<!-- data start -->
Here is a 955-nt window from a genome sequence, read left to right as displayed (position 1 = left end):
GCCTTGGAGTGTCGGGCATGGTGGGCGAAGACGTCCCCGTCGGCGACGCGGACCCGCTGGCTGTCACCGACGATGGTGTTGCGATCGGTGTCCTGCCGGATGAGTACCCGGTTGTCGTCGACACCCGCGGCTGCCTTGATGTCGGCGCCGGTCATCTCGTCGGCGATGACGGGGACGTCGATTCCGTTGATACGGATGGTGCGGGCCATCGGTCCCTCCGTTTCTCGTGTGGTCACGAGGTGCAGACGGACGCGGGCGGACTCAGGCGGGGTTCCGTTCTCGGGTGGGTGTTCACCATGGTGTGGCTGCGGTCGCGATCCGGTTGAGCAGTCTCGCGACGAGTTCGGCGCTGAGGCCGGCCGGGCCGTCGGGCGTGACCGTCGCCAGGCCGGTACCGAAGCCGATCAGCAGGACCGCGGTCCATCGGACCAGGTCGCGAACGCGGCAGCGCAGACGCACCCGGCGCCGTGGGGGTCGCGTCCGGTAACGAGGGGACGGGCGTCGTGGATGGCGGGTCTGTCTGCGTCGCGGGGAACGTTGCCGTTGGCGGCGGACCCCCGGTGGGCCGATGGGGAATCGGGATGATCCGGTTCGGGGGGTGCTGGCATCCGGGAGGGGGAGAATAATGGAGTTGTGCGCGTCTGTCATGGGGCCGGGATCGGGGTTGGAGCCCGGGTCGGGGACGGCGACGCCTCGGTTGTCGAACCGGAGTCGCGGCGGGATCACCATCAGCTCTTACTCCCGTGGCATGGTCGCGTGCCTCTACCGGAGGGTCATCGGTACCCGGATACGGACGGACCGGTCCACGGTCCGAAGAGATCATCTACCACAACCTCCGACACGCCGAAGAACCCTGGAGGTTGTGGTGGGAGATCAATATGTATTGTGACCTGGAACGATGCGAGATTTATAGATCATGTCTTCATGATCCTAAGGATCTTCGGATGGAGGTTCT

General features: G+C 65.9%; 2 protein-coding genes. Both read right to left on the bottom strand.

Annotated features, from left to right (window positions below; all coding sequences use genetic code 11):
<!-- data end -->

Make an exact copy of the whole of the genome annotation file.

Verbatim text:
Here is a 955-nt window from a genome sequence, read left to right as displayed (position 1 = left end):
GCCTTGGAGTGTCGGGCATGGTGGGCGAAGACGTCCCCGTCGGCGACGCGGACCCGCTGGCTGTCACCGACGATGGTGTTGCGATCGGTGTCCTGCCGGATGAGTACCCGGTTGTCGTCGACACCCGCGGCTGCCTTGATGTCGGCGCCGGTCATCTCGTCGGCGATGACGGGGACGTCGATTCCGTTGATACGGATGGTGCGGGCCATCGGTCCCTCCGTTTCTCGTGTGGTCACGAGGTGCAGACGGACGCGGGCGGACTCAGGCGGGGTTCCGTTCTCGGGTGGGTGTTCACCATGGTGTGGCTGCGGTCGCGATCCGGTTGAGCAGTCTCGCGACGAGTTCGGCGCTGAGGCCGGCCGGGCCGTCGGGCGTGACCGTCGCCAGGCCGGTACCGAAGCCGATCAGCAGGACCGCGGTCCATCGGACCAGGTCGCGAACGCGGCAGCGCAGACGCACCCGGCGCCGTGGGGGTCGCGTCCGGTAACGAGGGGACGGGCGTCGTGGATGGCGGGTCTGTCTGCGTCGCGGGGAACGTTGCCGTTGGCGGCGGACCCCCGGTGGGCCGATGGGGAATCGGGATGATCCGGTTCGGGGGGTGCTGGCATCCGGGAGGGGGAGAATAATGGAGTTGTGCGCGTCTGTCATGGGGCCGGGATCGGGGTTGGAGCCCGGGTCGGGGACGGCGACGCCTCGGTTGTCGAACCGGAGTCGCGGCGGGATCACCATCAGCTCTTACTCCCGTGGCATGGTCGCGTGCCTCTACCGGAGGGTCATCGGTACCCGGATACGGACGGACCGGTCCACGGTCCGAAGAGATCATCTACCACAACCTCCGACACGCCGAAGAACCCTGGAGGTTGTGGTGGGAGATCAATATGTATTGTGACCTGGAACGATGCGAGATTTATAGATCATGTCTTCATGATCCTAAGGATCTTCGGATGGAGGTTCT

General features: G+C 65.9%; 2 protein-coding genes. Both read right to left on the bottom strand.

Annotated features, from left to right (window positions below; all coding sequences use genetic code 11):